Personal property insurance protects you from losses caused by theft, fire, vandalism, and other perils. It’s usually a part of homeowners, renters, condo, and flood insurance policies.
The amount of coverage you choose depends on the value and risk of your items. It also depends on how your policy reimburses you if your stuff is damaged or stolen.
Coverage for High-Value Items
High-value items can be everything from antiques and artwork to expensive shoes and clothes. They can also include electronics, computers, furniture, and musical instruments.
Check your homes or renters insurance policy to ensure you have adequate coverage. These high-value products may have a cap on the amount they will pay out. Your independent agent can help you determine how much personal property insurance you need to protect your most valuable possessions from damage or theft.
Many homeowners or renters’ policies will only pay the actual cash value of your items, meaning you get paid out only for what the item is worth at the time of loss. It is often a better option than replacement cost coverage, which will pay you to replace the items with similar ones (like a leather couch).
If you have high-value jewelry or other valuables that exceed your policy’s limits, consider adding a scheduled to home insurance personal property endorsement or valuable items plus coverage to your home or renters insurance policy. It can give you additional coverage for valuables that you still need to cover.
A thorough inventory of your belongings can help you determine how much coverage you need for all your valuables. In addition, you can use the information to calculate how much it would cost to replace your belongings in the event of a claim so that you can budget accordingly.
Coverage for Items in Storage
Storage units can be a great solution if you have many items that don’t fit in your home or are valuable. But you should be aware that your homeowners or renters’ insurance won’t cover everything that goes into a storage unit, so check the policy’s coverage limits and exact items insured before storing anything in a self-storage facility.
Remember that some items are worth more than $2,000, and most insurers will limit reimbursement for stolen property to around $500. Therefore, it is essential to ensure high-value items, such as family heirlooms and antiques, with additional coverage that can be purchased through a scheduled personal property endorsement.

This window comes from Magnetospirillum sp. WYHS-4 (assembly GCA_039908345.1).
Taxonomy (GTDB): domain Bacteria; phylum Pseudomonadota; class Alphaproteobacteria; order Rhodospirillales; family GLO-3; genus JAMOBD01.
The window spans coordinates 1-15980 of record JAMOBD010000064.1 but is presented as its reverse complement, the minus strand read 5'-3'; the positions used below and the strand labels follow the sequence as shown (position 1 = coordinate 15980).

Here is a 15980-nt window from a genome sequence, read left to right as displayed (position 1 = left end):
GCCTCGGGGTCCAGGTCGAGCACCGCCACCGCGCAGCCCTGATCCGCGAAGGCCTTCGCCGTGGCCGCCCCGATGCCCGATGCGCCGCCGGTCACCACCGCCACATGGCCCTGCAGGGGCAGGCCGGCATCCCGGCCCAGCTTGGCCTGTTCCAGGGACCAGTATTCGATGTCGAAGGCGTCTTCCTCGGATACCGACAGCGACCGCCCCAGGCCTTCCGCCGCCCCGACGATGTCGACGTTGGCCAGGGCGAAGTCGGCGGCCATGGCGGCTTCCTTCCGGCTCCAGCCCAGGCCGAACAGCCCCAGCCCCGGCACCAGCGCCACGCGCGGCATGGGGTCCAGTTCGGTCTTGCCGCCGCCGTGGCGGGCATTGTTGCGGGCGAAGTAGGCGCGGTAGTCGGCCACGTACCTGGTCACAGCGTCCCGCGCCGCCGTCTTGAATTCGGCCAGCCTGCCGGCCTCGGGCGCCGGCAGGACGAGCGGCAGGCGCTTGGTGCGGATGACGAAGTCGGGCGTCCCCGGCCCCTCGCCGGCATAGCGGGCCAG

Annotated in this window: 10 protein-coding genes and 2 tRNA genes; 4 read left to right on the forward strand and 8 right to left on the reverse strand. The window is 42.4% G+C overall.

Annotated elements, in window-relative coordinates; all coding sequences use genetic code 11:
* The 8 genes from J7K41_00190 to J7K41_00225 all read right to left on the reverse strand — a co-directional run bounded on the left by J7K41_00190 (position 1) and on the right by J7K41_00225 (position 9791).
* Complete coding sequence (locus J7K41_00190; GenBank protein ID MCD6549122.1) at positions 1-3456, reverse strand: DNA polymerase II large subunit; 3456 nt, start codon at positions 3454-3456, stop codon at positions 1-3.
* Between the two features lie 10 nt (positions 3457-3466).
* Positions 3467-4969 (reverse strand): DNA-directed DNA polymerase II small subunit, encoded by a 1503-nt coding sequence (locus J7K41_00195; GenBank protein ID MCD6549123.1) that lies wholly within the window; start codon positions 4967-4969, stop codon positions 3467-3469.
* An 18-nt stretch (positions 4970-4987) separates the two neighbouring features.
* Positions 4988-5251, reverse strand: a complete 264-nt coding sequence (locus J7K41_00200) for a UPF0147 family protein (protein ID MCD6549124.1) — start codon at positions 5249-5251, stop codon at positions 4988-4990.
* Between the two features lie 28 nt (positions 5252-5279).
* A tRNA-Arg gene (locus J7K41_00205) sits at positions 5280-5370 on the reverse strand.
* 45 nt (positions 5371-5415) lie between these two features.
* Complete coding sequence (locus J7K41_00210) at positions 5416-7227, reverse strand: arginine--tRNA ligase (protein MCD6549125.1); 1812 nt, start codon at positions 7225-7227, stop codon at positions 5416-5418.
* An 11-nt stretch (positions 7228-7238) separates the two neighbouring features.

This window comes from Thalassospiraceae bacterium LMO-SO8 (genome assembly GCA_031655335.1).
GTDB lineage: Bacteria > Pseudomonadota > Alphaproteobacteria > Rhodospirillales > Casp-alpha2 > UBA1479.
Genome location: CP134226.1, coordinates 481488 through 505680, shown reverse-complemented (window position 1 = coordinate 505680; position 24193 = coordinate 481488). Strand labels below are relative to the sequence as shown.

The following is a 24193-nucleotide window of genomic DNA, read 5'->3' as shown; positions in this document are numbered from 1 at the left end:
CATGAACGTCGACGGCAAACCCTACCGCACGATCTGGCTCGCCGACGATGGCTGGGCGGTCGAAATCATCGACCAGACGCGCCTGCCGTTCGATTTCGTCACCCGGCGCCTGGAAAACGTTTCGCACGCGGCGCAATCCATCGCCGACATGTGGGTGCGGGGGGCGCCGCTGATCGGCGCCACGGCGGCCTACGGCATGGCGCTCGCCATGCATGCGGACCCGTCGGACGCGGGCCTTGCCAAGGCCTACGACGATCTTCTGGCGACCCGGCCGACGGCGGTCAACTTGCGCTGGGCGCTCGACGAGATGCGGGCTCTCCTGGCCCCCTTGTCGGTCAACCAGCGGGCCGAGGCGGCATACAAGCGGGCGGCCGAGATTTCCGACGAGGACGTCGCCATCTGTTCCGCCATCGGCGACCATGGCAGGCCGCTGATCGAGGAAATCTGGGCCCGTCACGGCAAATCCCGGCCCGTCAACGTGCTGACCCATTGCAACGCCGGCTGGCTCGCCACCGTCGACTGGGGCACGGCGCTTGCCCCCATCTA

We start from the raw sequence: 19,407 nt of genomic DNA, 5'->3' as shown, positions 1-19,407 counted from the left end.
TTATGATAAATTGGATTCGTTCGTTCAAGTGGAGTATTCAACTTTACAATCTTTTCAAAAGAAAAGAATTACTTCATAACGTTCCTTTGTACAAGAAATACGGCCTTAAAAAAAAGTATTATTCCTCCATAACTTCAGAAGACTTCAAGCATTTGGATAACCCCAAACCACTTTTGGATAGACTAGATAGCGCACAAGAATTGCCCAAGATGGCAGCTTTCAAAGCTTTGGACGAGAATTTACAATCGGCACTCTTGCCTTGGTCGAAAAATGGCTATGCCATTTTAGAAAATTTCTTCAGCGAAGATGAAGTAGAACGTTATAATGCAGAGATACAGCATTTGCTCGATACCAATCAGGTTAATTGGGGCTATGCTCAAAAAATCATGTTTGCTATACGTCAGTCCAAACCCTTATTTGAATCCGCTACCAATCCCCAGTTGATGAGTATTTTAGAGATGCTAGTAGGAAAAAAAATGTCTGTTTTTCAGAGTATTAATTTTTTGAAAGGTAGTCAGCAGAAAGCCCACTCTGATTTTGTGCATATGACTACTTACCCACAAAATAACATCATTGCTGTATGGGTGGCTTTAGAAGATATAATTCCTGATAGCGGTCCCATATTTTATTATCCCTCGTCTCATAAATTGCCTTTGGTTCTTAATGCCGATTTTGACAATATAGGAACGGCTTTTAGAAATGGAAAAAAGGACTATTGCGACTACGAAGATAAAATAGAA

Standard policies typically have low limits for items in storage. Talk with your insurance agent about scheduling a personal property add-on to protect your high-value belongings. These add-ons are often available at a small fee and provide more significant coverage limits for items such as family heirlooms, antiques, priceless art, and jewelry. They also typically require professional appraisals, which can be costly, so if you plan to store high-value items in storage, it’s a good idea to get them appraised and have them insured with this type of coverage before you move them into a self-storage unit.
Coverage for Items Outside Your Home
Personal property insurance protects your belongings inside and outside your home, up to the limits you select. It includes furniture, clothes, electronics, sports equipment, and more.
Personal property coverage pays for repairing or replacing if something is destroyed or stolen due to a covered peril. For homeowners, this typically equates to about 50 to 70 percent of their dwelling coverage, and renters can choose their limit.
A separate policy that offers broader coverage for expensive things can be added to your homeowner’s insurance as a scheduled personal property endorsement. These policies usually allow you to insure costly jewelry, firearms, furs, and other fine art up to their total value.
To determine how much coverage you need, walk around your home and make a list of all the things that are important to you. Then, note how much each item costs and what year you bought it.
Once you have a list, estimating how much each item would be worth should it ever be damaged or stolen can be more accessible. Then you can compare that amount to your current homeowners or renters insurance coverage by rounding up to the nearest full figure.
Getting any high-value items appraised is also a good idea because they will only receive coverage for damage or loss listed on your policy.
Coverage for Items in Transit
Many businesses that transport goods regularly – couriers, haulers, and removals companies, for example – must consider having a good transit insurance policy. If an accident occurs while transporting goods, their commercial vehicle insurance may not cover the loss of those items, and they will be unable to claim their own.
It can sometimes lead to severe financial loss for the business and the goods involved. Often the loss can be due to fire, theft, or water damage that the carrier does not carry coverage for under its policies.
You can purchase trip transit insurance to insure a single journey to protect high-value personal property such as jewelry, golf clubs, and silverware you may need to ship. In addition, if your business regularly stores its belongings in self-storage facilities, you should also purchase separate storage coverage to protect those contents.
Specified items in transit insurance are usually taken up by traders, small businesses, and tradesmen for the products they regularly transport, like electrical and mechanical equipment, musical instruments, and computers. A simple policy can be taken annually for significant transit and other risks like theft, damages, etc., of these specific goods.